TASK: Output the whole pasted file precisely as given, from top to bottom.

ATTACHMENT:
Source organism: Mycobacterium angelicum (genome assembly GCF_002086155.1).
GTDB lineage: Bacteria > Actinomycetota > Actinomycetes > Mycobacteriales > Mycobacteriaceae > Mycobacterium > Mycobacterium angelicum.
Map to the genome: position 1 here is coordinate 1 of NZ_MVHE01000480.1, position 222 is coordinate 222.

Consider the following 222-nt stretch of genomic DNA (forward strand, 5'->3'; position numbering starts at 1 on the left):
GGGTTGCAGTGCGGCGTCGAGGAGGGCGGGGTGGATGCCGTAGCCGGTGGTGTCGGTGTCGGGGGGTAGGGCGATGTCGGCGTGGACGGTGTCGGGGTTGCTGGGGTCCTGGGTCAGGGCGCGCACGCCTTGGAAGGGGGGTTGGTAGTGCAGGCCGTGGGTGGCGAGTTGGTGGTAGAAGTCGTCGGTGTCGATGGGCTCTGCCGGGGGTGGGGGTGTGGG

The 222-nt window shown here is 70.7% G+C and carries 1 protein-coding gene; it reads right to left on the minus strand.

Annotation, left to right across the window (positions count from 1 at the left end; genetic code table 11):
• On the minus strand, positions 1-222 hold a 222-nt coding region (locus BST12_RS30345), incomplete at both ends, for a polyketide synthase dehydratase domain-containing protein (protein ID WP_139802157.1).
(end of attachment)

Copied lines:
Source organism: Mycobacterium angelicum (genome assembly GCF_002086155.1).
GTDB lineage: Bacteria > Actinomycetota > Actinomycetes > Mycobacteriales > Mycobacteriaceae > Mycobacterium > Mycobacterium angelicum.
Map to the genome: position 1 here is coordinate 1 of NZ_MVHE01000480.1, position 222 is coordinate 222.

Consider the following 222-nt stretch of genomic DNA (forward strand, 5'->3'; position numbering starts at 1 on the left):
GGGTTGCAGTGCGGCGTCGAGGAGGGCGGGGTGGATGCCGTAGCCGGTGGTGTCGGTGTCGGGGGGTAGGGCGATGTCGGCGTGGACGGTGTCGGGGTTGCTGGGGTCCTGGGTCAGGGCGCGCACGCCTTGGAAGGGGGGTTGGTAGTGCAGGCCGTGGGTGGCGAGTTGGTGGTAGAAGTCGTCGGTGTCGATGGGCTCTGCCGGGGGTGGGGGTGTGGG

The 222-nt window shown here is 70.7% G+C and carries 1 protein-coding gene; it reads right to left on the minus strand.

Annotation, left to right across the window (positions count from 1 at the left end; genetic code table 11):
• On the minus strand, positions 1-222 hold a 222-nt coding region (locus BST12_RS30345), incomplete at both ends, for a polyketide synthase dehydratase domain-containing protein (protein ID WP_139802157.1).